For many families, the federal budget is likely only an occasional concern. The looming fiscal cliff, a package of tax hikes and spending cuts set to kick in automatically on Jan. 2 if Congress can’t agree on a plan to avoid it, sounds scarier than it may actually be.
But when the federal government is your employer, your landlord, your healthcare provider and even your grocer, its budget woes are a much more pressing and much more personal concern.
For military families, the more than $1 trillion in automatic spending cuts scheduled to go into effect Jan. 2 could have an almost immediate impact on day-to-day life. The Pentagon is responsible for making about half of those cuts, including $54 billion in 2013 alone.
The good news
The Pentagon is a big organization, with many moving parts. Some of its biggest components, including combat operations and salaries for active-duty personnel and the GI Bill, are protected from cuts by law. Military retiree pay and TRICARE for Life, which covers Medicaid co-pays and premiums for retirees older than 65, are also safe.
Other important programs that military families may rely on, including Social Security, Medicare and Medicaid, are also generally exempt.
If no agreement is reached to avoid going over the fiscal cliff, then spending cuts will have to come from somewhere. At this point, it’s unclear exactly how the Pentagon will do its slashing; defense education and training programs are one possible area, as are research and technology, weapons development and some programs for transitioning troops. (The budget of the Department of Veterans Affairs, however, is exempt.)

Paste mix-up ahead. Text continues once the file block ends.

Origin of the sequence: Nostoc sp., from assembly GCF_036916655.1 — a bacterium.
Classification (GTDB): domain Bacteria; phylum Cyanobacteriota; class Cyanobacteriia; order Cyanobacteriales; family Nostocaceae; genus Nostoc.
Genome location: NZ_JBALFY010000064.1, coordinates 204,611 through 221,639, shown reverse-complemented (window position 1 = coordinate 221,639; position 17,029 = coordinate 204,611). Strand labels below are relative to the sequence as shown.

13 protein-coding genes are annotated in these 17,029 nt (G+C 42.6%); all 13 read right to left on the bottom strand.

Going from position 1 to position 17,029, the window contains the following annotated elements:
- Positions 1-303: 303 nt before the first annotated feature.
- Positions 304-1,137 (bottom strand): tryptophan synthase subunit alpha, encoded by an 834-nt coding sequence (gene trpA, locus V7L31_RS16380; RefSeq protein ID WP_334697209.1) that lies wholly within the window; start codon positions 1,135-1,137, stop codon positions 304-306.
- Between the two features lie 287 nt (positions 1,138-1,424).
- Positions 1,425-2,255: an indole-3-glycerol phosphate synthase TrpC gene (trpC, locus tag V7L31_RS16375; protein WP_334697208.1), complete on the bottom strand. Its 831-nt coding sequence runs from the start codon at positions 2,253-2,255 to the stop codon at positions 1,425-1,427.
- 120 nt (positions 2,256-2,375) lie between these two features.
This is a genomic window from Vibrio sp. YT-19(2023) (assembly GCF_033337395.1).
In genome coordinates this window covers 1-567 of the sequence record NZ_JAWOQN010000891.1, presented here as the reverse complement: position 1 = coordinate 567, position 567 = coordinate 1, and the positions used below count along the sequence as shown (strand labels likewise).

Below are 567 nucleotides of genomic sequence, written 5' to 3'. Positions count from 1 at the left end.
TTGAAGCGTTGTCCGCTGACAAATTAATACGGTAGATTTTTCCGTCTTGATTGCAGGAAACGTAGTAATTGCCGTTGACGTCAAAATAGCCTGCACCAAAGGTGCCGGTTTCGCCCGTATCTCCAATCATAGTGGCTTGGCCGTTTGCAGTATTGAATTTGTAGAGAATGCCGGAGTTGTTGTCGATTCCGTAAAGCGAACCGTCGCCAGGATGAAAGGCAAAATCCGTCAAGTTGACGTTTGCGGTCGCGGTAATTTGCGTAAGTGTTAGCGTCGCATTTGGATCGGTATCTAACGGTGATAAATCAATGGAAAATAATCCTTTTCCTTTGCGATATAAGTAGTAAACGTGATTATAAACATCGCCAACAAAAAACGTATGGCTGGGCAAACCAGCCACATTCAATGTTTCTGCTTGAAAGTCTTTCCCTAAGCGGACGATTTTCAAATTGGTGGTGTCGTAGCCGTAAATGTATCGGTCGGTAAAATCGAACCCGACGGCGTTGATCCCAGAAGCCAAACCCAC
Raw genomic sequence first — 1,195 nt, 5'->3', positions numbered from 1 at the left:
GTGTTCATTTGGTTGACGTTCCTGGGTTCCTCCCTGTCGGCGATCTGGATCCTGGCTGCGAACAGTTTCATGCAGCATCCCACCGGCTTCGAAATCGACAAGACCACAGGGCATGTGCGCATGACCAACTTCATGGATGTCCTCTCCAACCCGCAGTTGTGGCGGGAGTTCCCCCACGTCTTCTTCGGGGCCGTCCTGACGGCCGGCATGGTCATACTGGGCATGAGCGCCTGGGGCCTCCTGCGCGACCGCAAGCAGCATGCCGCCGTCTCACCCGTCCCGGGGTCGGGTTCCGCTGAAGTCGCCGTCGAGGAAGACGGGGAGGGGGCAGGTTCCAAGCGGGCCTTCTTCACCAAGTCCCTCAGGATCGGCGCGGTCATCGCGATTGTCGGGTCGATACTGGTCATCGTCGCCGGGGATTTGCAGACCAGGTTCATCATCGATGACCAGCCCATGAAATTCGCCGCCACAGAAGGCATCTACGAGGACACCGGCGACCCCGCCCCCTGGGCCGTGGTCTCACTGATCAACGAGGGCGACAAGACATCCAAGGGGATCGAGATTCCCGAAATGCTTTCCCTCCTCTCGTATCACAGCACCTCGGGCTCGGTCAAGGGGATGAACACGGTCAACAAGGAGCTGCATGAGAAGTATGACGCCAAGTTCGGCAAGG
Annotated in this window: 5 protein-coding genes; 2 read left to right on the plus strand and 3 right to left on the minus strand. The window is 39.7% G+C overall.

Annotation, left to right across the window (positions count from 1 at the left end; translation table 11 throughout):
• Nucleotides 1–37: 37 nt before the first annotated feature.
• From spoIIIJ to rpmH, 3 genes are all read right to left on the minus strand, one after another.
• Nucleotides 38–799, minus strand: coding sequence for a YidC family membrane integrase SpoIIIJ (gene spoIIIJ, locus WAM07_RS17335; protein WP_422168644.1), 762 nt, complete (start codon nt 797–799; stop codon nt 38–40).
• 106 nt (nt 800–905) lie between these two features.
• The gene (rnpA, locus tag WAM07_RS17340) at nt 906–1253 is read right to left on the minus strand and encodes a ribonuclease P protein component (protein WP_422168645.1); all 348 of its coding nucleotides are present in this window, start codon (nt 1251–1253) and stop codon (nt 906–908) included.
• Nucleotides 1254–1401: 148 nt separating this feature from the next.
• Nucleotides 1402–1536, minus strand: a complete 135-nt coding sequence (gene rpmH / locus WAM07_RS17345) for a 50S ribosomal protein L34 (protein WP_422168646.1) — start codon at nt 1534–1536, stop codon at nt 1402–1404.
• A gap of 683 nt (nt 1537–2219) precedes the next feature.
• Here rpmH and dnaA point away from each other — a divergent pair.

Many of the most obvious cuts could be made stateside, impacting military families directly. Those living on-base are most likely to notice the effects pretty immediately. Here are a few areas subject to cuts:
- Operations and Maintenance budgets. Basically, anything that happens on your military installation (including family programs and facility maintenance). Already, some people living on-base are reporting overgrown grass, closures of entertainment venues and stores, and the elimination of teachers, classes and extracurriculars at some schools for military children.
- Commissaries. Budget cuts to commissary operating funds could lead to staff reductions, restricted hours, and possibly some store closures.
- Defense Health Program accounts. Fewer funds available for the Department of Defense to purchase medications, pay civilian doctors for care, and operate military hospitals and clinics will affect access to care for military families.
- Federal education programs face an 8.2 percent cut. This could eliminate $106 million for Impact Aid funding, a program that supports civilian schools educating military children; $1 billion for special education programs; $140 million for student financial aid; and $1.3 billion for programs to help disadvantaged youth.
- The WIC Nutrition program, which gives food vouchers and nutrition information to mothers with newborns, also faces an 8.2 percent cut, an elimination of approximately $543 million affecting as many as 700,000 people.
Photo courtesy of Antony J Shepherd.